You can fly from Frankfurt to Barcelona for €3.99 ($A6.37). London to Nice? That's €7.99, or how about London to Fes in Morocco for €22.98? Or Manchester to Cagliari at the southern tip of Sardinia for €14.99?
You'll be flying aboard a low-cost carrier, and the skies of Europe are laced with the white contrails of cheap airlines. Huge and relatively affluent populations packed together into a relatively small area plus the EU's open skies policy have allowed budget airlines to thrive.
But while the prices look phenomenal, that's just the bait. Once you take it, you're meat on the airline's plate. Expect to be filleted. Low-cost carriers also come with an inherent misery factor that might make you wish you'd shelled out for a ticket with a full-service airline instead.
The airport might be a long way from the city
I just flew from Rome to Bucharest with Wizz Air, a low-cost Hungarian carrier. Rather than Rome's main airport, Fiumicino, Wizz Air and several other budget carries use Ciampino Airport. I'd arrived in Rome Fiumicino on a late evening flight and spent the night in a hotel close to the airport. The only practical way to get to Ciampino early the next morning was by taxi, which cost €60. If I'd flown out of Fiumicino the taxi ride would have cost €20 at most.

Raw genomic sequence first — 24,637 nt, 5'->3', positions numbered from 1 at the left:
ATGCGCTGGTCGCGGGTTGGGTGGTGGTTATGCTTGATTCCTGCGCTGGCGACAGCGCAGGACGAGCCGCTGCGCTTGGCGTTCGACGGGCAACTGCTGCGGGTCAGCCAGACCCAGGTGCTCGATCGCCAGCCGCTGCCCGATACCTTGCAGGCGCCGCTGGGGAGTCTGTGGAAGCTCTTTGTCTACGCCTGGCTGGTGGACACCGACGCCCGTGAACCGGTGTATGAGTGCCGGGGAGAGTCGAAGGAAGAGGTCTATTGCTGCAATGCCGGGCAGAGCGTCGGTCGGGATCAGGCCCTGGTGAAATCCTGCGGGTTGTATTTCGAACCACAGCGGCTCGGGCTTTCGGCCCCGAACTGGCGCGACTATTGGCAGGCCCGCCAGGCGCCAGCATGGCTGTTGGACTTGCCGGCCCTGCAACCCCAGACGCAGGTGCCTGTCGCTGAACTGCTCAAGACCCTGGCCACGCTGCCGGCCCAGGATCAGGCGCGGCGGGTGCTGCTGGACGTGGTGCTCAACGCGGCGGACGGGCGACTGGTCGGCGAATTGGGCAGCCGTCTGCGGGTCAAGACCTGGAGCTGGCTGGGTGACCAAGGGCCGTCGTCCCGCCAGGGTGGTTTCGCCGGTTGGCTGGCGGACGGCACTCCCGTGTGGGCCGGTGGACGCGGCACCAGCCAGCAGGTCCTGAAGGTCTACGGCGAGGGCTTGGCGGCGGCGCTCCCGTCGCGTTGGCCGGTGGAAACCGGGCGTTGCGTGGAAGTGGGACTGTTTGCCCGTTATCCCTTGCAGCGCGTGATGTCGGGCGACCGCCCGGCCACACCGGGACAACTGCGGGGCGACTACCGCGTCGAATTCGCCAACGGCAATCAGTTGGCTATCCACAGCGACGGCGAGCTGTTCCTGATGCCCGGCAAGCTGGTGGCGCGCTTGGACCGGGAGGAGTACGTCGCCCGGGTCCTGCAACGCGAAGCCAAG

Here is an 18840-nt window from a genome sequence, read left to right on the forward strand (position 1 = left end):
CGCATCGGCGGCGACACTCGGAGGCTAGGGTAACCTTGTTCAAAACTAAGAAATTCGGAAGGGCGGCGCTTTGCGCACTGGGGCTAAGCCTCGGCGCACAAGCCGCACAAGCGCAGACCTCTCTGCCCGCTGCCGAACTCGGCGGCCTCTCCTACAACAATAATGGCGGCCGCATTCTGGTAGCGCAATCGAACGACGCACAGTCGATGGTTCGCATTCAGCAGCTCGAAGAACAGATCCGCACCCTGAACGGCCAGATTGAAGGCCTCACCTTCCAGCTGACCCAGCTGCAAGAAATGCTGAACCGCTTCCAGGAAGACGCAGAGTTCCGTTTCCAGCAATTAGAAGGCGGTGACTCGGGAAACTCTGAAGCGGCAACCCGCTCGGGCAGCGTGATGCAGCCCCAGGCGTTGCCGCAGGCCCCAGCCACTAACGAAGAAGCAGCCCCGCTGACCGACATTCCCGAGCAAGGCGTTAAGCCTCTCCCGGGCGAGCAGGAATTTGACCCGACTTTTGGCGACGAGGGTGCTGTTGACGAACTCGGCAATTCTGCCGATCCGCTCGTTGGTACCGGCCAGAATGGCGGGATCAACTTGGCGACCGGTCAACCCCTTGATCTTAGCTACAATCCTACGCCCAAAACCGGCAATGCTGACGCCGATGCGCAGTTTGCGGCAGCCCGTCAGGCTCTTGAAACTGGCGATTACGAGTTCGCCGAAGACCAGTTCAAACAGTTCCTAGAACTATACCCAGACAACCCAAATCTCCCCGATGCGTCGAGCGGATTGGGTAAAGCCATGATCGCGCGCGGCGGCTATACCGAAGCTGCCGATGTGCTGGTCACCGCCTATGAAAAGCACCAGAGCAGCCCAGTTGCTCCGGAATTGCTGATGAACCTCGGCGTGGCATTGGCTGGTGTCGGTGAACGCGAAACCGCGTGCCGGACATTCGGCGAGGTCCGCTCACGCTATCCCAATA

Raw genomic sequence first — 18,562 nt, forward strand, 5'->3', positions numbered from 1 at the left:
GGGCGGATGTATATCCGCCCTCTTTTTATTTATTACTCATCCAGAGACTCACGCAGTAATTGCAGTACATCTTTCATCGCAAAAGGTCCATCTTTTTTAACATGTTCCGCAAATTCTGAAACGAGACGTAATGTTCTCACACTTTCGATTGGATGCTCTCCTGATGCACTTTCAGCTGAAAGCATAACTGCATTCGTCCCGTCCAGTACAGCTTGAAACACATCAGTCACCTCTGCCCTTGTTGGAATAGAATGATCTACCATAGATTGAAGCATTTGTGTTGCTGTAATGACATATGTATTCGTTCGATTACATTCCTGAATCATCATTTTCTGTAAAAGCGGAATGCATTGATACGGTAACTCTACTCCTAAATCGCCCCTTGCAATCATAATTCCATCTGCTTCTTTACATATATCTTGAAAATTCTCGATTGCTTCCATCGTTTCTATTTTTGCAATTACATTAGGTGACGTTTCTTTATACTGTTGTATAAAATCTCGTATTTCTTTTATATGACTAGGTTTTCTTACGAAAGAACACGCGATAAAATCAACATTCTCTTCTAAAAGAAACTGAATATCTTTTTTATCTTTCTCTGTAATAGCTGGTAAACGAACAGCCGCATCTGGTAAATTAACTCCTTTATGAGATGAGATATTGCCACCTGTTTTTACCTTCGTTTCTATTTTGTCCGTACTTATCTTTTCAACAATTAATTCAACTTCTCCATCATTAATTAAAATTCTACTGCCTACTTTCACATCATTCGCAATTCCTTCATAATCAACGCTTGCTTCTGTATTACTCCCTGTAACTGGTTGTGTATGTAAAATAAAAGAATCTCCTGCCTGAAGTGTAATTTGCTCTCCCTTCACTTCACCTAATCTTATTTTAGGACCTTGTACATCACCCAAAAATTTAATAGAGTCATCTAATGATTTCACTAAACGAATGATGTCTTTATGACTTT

The big international airports that serve major cities charge high fees to the airlines that use them. Budget airlines prefer to use alternative airports where they pay less.
Ryanair, which gives other airlines looking to fly lean and mean their template, operates many flights to Paris, but not to Charles de Gaulle, the main airport, but Paris-Beauvais. Don't be fooled by the "Paris" in the name – Paris Beauvais is in the Picardy region, 85 kilometres north-northwest of Paris. The other "Paris" airport to which Ryanair flies is Paris Vatry. That's 22 kilometres southeast of Chalons-en-Champagne. Prime if you want to visit the Champagne region, but almost three hours by shuttle and train from Paris.
Expect a terminal with minimal facilities